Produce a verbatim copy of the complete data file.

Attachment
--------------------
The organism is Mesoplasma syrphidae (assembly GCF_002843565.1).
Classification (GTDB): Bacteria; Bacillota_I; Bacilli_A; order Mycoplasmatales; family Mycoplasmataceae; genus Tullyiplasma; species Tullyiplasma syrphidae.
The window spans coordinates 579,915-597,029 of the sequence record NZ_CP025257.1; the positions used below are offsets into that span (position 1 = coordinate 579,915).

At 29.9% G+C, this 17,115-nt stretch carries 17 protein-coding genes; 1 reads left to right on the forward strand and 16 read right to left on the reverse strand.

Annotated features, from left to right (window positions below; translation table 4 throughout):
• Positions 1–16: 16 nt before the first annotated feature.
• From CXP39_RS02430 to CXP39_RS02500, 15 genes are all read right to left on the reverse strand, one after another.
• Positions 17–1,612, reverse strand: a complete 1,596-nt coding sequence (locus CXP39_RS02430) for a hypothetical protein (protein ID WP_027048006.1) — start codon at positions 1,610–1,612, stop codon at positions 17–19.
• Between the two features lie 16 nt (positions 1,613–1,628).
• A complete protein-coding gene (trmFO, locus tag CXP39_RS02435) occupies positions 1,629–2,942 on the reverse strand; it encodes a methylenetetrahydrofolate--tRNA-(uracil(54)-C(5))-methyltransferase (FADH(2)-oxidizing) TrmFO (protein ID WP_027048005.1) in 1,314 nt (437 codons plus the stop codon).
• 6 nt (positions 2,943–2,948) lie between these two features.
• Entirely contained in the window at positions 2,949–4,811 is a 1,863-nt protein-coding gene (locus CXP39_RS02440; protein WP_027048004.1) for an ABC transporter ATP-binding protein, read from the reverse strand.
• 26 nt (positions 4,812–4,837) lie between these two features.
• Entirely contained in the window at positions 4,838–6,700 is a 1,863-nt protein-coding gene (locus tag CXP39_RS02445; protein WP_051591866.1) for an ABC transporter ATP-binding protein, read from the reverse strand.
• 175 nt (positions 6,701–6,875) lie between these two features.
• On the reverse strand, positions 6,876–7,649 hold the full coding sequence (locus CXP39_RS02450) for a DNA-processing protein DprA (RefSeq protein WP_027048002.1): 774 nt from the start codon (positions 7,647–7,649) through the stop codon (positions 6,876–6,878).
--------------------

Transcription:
The organism is Mesoplasma syrphidae (assembly GCF_002843565.1).
Classification (GTDB): Bacteria; Bacillota_I; Bacilli_A; order Mycoplasmatales; family Mycoplasmataceae; genus Tullyiplasma; species Tullyiplasma syrphidae.
The window spans coordinates 579,915-597,029 of the sequence record NZ_CP025257.1; the positions used below are offsets into that span (position 1 = coordinate 579,915).

At 29.9% G+C, this 17,115-nt stretch carries 17 protein-coding genes; 1 reads left to right on the forward strand and 16 read right to left on the reverse strand.

Annotated features, from left to right (window positions below; translation table 4 throughout):
• Positions 1–16: 16 nt before the first annotated feature.
• From CXP39_RS02430 to CXP39_RS02500, 15 genes are all read right to left on the reverse strand, one after another.
• Positions 17–1,612, reverse strand: a complete 1,596-nt coding sequence (locus CXP39_RS02430) for a hypothetical protein (protein ID WP_027048006.1) — start codon at positions 1,610–1,612, stop codon at positions 17–19.
• Between the two features lie 16 nt (positions 1,613–1,628).
• A complete protein-coding gene (trmFO, locus tag CXP39_RS02435) occupies positions 1,629–2,942 on the reverse strand; it encodes a methylenetetrahydrofolate--tRNA-(uracil(54)-C(5))-methyltransferase (FADH(2)-oxidizing) TrmFO (protein ID WP_027048005.1) in 1,314 nt (437 codons plus the stop codon).
• 6 nt (positions 2,943–2,948) lie between these two features.
• Entirely contained in the window at positions 2,949–4,811 is a 1,863-nt protein-coding gene (locus CXP39_RS02440; protein WP_027048004.1) for an ABC transporter ATP-binding protein, read from the reverse strand.
• 26 nt (positions 4,812–4,837) lie between these two features.
• Entirely contained in the window at positions 4,838–6,700 is a 1,863-nt protein-coding gene (locus tag CXP39_RS02445; protein WP_051591866.1) for an ABC transporter ATP-binding protein, read from the reverse strand.
• 175 nt (positions 6,701–6,875) lie between these two features.
• On the reverse strand, positions 6,876–7,649 hold the full coding sequence (locus CXP39_RS02450) for a DNA-processing protein DprA (RefSeq protein WP_027048002.1): 774 nt from the start codon (positions 7,647–7,649) through the stop codon (positions 6,876–6,878).